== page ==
Underneath John Paul’s teaching that the Eucharist is the Church is the notion that Holy Spirit transforms His assembled people into a living offering for sacrifice. From the invocation of His presence at the beginning of Mass, and especially at the epiclesis over the offerings of bread and wine, the Holy Spirit sanctifies the people as an offering, transforming them from a collection of the merely human into a body of the perfectly human. This in no way replaces, displaces, or in any way disturbs the absolutely essential transformation of the bread and wine into the Body and Blood of Christ. In fact, it is through the transubstantiation of the bread and wine that we are constantly perfected by the Spirit. Without this efficacious sign our transformation is only symbolic, or merely moral, meaning it is only an exhortation to imitate Christ. What I believe that John Paul is teaching us, and Corbon is describing so beautifully, is that while the bread and wine become the Body and Blood, we also are changed, radically changed into what God has created us to be forever: Himself. And as He has offered Himself for us, we offer ourselves in the world for the transformation of the world. Corbon, again: “If we consent in prayer to be flooded by the river of life, our entire being will be transformed; we will become trees of life and be increasingly able to produce the fruit of the Spirit: we will love with the very Love that is our God”(216).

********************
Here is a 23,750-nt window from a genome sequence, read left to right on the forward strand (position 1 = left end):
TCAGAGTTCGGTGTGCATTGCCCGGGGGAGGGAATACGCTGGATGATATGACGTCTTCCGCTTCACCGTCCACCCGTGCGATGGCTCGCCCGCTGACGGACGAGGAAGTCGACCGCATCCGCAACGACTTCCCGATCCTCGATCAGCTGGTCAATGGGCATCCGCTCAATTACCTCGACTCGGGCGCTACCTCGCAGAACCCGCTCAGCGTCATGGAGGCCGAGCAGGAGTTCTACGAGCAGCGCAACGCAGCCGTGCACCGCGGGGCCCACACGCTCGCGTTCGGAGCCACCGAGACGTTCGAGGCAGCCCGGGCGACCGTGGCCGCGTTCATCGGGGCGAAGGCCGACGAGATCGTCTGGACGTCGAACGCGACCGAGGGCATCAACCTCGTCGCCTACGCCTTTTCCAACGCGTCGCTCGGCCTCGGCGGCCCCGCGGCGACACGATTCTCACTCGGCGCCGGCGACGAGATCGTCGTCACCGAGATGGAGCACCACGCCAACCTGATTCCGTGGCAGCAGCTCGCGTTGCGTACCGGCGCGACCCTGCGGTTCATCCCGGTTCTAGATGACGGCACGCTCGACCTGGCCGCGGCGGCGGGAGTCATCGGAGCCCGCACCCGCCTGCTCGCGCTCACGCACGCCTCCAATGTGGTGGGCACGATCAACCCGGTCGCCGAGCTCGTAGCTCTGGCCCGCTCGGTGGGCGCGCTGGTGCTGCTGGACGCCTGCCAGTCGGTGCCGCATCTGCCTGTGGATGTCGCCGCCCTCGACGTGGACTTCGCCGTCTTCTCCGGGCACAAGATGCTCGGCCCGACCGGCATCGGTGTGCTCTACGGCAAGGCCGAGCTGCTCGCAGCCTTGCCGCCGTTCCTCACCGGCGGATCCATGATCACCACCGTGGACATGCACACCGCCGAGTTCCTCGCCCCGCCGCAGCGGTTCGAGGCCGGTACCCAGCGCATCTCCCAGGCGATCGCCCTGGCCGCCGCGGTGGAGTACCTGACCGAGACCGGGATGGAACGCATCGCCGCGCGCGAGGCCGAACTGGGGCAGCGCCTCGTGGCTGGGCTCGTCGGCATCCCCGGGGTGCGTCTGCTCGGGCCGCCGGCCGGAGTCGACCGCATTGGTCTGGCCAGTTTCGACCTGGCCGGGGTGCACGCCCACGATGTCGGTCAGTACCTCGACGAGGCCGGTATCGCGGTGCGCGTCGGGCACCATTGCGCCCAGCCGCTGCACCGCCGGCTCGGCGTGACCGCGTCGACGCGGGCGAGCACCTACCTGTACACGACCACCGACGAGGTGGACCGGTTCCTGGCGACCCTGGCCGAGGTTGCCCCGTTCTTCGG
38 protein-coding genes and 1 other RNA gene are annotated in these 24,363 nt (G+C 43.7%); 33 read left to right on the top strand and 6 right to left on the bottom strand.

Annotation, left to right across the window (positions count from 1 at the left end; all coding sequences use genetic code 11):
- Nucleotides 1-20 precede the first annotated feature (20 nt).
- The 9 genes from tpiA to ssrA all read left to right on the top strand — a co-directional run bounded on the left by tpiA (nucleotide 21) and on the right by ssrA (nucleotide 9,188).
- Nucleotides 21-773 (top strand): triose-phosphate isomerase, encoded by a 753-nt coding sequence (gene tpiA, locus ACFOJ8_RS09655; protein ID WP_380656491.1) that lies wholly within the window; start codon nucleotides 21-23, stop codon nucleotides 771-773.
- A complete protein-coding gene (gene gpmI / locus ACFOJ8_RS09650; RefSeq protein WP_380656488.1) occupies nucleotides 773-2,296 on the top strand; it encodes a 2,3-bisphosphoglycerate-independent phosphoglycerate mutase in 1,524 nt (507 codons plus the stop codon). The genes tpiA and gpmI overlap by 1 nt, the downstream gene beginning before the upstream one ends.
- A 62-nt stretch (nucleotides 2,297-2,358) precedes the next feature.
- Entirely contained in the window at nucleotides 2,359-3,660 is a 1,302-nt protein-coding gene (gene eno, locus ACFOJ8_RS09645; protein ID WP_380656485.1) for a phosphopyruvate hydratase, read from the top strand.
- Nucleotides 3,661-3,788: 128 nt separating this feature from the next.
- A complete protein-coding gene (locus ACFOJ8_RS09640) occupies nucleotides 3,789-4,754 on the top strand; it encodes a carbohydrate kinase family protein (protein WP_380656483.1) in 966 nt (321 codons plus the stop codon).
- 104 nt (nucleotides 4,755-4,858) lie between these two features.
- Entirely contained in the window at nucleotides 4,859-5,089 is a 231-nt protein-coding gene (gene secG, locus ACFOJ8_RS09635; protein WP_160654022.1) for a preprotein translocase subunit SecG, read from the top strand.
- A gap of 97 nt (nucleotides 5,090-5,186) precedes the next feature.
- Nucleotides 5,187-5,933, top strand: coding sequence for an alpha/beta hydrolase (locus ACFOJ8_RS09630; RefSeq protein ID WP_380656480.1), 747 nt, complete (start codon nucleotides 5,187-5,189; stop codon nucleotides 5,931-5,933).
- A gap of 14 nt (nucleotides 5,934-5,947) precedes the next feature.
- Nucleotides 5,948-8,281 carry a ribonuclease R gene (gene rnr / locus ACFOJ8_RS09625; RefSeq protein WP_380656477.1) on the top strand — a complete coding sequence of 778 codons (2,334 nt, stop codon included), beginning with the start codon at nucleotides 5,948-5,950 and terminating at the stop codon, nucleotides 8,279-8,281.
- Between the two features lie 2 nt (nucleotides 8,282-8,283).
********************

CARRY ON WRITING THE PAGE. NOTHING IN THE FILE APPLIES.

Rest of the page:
IV. Conclusion: three questions

1. What does theosis mean for your daily life? I mean, if we take theosis to be our understanding of what salvation in Christ is, then what difference does it make for you as a Christian day-to-day?

2. If we take “grace” to be both God’s invitation to theosis and the mechanism by which we are divinized, then what does it mean for us to say that we “receive grace” in the liturgy of the Eucharist (or in any liturgical celebration of a sacrament)?

3. We said that moral theology is the science of rationally reflecting on the good/evil actions of the human person in light of his/her final end as a creature of God. How does human evil, sin, corrupt or thwart the process of theosis in the liturgy?

Works Cited

Corbon, Jean. The Wellspring of Worship, 2nd ed. Ignatius Press: San Francisco, 2005.

Torrell, Jean-Pierre. Saint Thomas Aquinas: Spiritual Master. CUA Press, 2003.

13 November 2005

Sharing the divine life...

33rd Sunday OT: Prov 31.1-13, 19-20, 30-31; I Thes 5.1-6; Matt 25.14-15, 19-21
Fr. Philip N. Powell
Church of the Incarnation, Irving, TX

In case you haven’t noticed: the end is near.

For the last several weeks Jesus has been teaching his disciples the basics of servant-leadership, communal living, the necessity of preparedness for the consummation of the kingdom. He has been preparing them for the hard reality that some will not follow them, others will openly rebel against them, some will persecute them, and still others will follow at first, then wander away, and possibly join the persecution. There is little in the recent gospel readings from Matthew to lighten our mood, to lift our hearts, or to make this choice for Christ easier. Good! It’s not supposed to be an easy choice to make nor is it supposed to be a easy life once chosen. There’s nothing easy or simple about a life lived in Christ for others. It’s work. Hard work. The pay is bad. The hours long. You can’t pick your co-workers. But hey I hear the benefits are pretty good!